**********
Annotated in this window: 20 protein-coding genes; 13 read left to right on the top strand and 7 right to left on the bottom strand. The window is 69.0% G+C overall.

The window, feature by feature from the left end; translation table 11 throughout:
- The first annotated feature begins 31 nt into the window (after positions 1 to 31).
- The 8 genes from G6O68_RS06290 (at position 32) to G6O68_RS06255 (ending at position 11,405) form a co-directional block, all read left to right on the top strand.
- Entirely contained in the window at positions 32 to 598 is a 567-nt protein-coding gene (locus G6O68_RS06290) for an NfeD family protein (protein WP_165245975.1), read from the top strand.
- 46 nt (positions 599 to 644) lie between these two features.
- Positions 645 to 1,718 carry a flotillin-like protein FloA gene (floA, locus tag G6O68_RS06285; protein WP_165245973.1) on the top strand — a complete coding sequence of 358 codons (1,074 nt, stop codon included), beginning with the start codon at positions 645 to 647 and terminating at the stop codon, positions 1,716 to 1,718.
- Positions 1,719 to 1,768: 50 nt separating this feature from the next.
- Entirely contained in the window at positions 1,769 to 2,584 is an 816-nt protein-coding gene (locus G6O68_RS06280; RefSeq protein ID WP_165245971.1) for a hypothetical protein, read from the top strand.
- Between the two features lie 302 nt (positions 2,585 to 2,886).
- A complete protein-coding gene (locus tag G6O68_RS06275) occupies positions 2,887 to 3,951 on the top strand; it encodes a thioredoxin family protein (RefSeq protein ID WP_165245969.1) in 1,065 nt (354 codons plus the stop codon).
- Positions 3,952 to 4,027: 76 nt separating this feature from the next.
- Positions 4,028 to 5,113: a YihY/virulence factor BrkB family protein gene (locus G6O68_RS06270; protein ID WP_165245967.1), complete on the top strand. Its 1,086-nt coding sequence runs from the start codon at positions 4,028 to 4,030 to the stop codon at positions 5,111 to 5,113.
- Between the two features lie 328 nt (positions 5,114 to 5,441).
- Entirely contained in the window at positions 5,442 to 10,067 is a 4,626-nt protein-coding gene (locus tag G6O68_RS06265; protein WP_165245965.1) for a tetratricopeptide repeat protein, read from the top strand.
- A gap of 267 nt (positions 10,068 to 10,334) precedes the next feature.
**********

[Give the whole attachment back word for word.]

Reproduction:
Annotated in this window: 20 protein-coding genes; 13 read left to right on the top strand and 7 right to left on the bottom strand. The window is 69.0% G+C overall.

The window, feature by feature from the left end; translation table 11 throughout:
- The first annotated feature begins 31 nt into the window (after positions 1 to 31).
- The 8 genes from G6O68_RS06290 (at position 32) to G6O68_RS06255 (ending at position 11,405) form a co-directional block, all read left to right on the top strand.
- Entirely contained in the window at positions 32 to 598 is a 567-nt protein-coding gene (locus G6O68_RS06290) for an NfeD family protein (protein WP_165245975.1), read from the top strand.
- 46 nt (positions 599 to 644) lie between these two features.
- Positions 645 to 1,718 carry a flotillin-like protein FloA gene (floA, locus tag G6O68_RS06285; protein WP_165245973.1) on the top strand — a complete coding sequence of 358 codons (1,074 nt, stop codon included), beginning with the start codon at positions 645 to 647 and terminating at the stop codon, positions 1,716 to 1,718.
- Positions 1,719 to 1,768: 50 nt separating this feature from the next.
- Entirely contained in the window at positions 1,769 to 2,584 is an 816-nt protein-coding gene (locus G6O68_RS06280; RefSeq protein ID WP_165245971.1) for a hypothetical protein, read from the top strand.
- Between the two features lie 302 nt (positions 2,585 to 2,886).
- A complete protein-coding gene (locus tag G6O68_RS06275) occupies positions 2,887 to 3,951 on the top strand; it encodes a thioredoxin family protein (RefSeq protein ID WP_165245969.1) in 1,065 nt (354 codons plus the stop codon).
- Positions 3,952 to 4,027: 76 nt separating this feature from the next.
- Positions 4,028 to 5,113: a YihY/virulence factor BrkB family protein gene (locus G6O68_RS06270; protein ID WP_165245967.1), complete on the top strand. Its 1,086-nt coding sequence runs from the start codon at positions 4,028 to 4,030 to the stop codon at positions 5,111 to 5,113.
- Between the two features lie 328 nt (positions 5,114 to 5,441).
- Entirely contained in the window at positions 5,442 to 10,067 is a 4,626-nt protein-coding gene (locus tag G6O68_RS06265; protein WP_165245965.1) for a tetratricopeptide repeat protein, read from the top strand.
- A gap of 267 nt (positions 10,068 to 10,334) precedes the next feature.